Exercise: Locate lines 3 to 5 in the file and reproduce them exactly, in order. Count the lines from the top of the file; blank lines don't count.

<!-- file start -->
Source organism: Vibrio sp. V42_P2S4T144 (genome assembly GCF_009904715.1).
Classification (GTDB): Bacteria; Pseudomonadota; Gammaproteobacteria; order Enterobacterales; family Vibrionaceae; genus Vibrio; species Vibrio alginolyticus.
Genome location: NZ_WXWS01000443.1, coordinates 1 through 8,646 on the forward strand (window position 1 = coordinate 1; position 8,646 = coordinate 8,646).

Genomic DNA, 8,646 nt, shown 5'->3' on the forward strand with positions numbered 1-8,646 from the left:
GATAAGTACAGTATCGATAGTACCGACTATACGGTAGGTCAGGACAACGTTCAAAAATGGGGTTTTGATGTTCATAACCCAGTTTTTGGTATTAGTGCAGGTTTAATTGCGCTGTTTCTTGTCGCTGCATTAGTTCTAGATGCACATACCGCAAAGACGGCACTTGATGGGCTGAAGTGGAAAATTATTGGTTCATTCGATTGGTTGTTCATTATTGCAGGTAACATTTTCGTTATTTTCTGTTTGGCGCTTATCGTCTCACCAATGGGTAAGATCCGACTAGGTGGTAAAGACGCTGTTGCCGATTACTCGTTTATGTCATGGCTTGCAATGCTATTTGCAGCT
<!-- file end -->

Genome location: NZ_WXWS01000443.1, coordinates 1 through 8,646 on the forward strand (window position 1 = coordinate 1; position 8,646 = coordinate 8,646).

Genomic DNA, 8,646 nt, shown 5'->3' on the forward strand with positions numbered 1-8,646 from the left:
GATAAGTACAGTATCGATAGTACCGACTATACGGTAGGTCAGGACAACGTTCAAAAATGGGGTTTTGATGTTCATAACCCAGTTTTTGGTATTAGTGCAGGTTTAATTGCGCTGTTTCTTGTCGCTGCATTAGTTCTAGATGCACATACCGCAAAGACGGCACTTGATGGGCTGAAGTGGAAAATTATTGGTTCATTCGATTGGTTGTTCATTATTGCAGGTAACATTTTCGTTATTTTCTGTTTGGCGCTTATCGTCTCACCAATGGGTAAGATCCGACTAGGTGGTAAAGACGCTGTTGCCGATTACTCGTTTATGTCATGGCTTGCAATGCTATTTGCAGCT